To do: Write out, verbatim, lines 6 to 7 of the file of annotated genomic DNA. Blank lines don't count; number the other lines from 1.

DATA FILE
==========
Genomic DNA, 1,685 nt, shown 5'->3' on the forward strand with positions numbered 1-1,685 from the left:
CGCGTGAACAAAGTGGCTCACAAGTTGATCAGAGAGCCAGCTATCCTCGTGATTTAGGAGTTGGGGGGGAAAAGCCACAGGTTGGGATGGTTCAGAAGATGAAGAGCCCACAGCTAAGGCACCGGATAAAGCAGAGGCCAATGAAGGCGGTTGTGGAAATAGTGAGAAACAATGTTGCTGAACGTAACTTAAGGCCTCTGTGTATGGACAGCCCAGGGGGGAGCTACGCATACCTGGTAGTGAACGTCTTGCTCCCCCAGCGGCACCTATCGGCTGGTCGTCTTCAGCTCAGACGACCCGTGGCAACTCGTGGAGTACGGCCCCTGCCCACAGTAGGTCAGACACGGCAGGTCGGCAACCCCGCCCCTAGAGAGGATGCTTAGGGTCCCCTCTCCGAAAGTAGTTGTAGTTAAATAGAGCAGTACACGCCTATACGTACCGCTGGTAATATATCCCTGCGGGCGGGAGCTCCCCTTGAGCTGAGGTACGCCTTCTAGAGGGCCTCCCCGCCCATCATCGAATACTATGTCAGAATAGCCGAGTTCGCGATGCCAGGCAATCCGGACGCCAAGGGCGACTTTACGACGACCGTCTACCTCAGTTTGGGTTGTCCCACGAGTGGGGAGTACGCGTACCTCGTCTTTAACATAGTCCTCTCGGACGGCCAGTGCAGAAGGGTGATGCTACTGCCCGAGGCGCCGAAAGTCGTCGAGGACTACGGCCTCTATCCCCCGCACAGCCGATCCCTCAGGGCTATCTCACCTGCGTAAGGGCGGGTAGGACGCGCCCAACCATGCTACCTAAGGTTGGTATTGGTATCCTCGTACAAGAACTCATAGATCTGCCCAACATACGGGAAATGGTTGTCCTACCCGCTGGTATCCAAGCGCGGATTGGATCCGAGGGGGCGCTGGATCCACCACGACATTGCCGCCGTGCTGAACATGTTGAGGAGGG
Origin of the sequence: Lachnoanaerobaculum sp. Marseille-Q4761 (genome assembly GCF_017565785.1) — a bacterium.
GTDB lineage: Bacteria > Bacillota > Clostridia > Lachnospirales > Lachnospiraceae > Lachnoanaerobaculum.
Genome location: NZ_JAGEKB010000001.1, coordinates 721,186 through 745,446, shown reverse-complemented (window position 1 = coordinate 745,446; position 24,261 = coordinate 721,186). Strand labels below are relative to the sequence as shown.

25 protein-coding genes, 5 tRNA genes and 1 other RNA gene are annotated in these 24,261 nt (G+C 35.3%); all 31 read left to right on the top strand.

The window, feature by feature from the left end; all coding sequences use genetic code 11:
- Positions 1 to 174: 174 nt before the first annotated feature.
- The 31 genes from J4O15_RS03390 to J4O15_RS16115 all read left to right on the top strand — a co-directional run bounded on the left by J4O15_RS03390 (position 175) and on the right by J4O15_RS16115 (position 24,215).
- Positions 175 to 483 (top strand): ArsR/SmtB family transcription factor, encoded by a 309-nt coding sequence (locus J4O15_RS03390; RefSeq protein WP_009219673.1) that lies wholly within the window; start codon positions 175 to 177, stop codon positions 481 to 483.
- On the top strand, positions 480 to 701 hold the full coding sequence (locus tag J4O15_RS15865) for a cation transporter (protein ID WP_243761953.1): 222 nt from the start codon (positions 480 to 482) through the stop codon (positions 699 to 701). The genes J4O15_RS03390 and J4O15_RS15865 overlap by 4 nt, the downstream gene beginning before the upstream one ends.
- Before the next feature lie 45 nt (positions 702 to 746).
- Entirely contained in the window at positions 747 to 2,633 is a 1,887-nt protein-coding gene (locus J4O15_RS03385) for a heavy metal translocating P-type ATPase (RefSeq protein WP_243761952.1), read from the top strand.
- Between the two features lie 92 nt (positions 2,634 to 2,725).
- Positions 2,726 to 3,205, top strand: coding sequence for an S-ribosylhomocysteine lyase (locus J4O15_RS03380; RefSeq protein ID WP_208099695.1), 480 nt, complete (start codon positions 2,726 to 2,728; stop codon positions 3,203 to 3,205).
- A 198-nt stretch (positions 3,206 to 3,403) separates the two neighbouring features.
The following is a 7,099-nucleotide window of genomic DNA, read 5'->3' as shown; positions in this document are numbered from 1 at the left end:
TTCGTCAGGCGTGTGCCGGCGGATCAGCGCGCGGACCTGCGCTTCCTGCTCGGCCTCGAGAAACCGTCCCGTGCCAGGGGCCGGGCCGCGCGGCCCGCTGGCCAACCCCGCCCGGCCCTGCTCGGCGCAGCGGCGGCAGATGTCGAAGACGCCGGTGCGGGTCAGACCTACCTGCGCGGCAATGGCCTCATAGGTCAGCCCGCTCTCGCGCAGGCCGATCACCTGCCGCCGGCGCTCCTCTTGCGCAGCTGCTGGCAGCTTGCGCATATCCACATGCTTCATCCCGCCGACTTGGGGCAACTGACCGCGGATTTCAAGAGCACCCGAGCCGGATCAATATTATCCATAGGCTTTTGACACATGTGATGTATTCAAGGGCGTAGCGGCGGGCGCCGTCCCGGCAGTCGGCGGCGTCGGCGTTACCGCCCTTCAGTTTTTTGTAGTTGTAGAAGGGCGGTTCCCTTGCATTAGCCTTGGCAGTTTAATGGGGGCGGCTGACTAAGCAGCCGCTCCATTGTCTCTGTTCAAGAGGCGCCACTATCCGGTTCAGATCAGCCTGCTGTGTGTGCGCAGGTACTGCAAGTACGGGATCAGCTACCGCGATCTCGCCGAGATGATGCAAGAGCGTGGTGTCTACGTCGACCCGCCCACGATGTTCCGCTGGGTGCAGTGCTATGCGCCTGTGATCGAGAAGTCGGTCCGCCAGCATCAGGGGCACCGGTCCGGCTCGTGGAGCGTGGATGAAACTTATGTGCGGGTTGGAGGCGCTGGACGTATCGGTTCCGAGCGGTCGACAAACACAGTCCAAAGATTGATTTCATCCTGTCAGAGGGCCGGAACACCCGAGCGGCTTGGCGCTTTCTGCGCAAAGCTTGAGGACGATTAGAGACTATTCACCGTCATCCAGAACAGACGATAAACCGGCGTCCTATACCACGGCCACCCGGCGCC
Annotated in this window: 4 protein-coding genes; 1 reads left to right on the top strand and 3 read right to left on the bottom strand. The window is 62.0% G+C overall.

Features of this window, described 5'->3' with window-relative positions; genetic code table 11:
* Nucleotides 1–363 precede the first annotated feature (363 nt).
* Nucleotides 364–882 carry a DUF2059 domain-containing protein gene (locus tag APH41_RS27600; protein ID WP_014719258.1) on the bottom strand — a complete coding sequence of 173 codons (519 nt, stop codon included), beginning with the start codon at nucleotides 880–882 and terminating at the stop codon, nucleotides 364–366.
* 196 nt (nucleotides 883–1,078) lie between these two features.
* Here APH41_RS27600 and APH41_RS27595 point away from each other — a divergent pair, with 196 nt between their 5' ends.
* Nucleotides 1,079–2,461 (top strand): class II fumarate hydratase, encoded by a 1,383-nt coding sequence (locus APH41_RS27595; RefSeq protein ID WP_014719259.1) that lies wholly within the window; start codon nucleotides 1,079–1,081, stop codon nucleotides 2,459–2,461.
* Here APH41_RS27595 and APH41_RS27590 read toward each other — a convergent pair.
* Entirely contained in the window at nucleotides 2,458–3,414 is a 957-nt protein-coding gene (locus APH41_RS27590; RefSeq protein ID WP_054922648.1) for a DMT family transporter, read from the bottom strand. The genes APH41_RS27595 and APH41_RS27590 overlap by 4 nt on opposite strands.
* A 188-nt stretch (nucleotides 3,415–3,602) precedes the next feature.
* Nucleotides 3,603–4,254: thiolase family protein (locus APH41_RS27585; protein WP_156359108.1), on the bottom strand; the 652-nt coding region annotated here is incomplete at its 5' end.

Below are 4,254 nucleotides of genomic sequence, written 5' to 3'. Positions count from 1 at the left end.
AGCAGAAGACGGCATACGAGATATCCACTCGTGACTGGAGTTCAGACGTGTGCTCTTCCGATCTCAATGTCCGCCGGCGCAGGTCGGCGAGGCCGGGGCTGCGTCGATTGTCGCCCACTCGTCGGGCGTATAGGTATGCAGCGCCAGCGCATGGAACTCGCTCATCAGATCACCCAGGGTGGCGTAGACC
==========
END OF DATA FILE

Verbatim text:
25 protein-coding genes, 5 tRNA genes and 1 other RNA gene are annotated in these 24,261 nt (G+C 35.3%); all 31 read left to right on the top strand.

The window, feature by feature from the left end; all coding sequences use genetic code 11: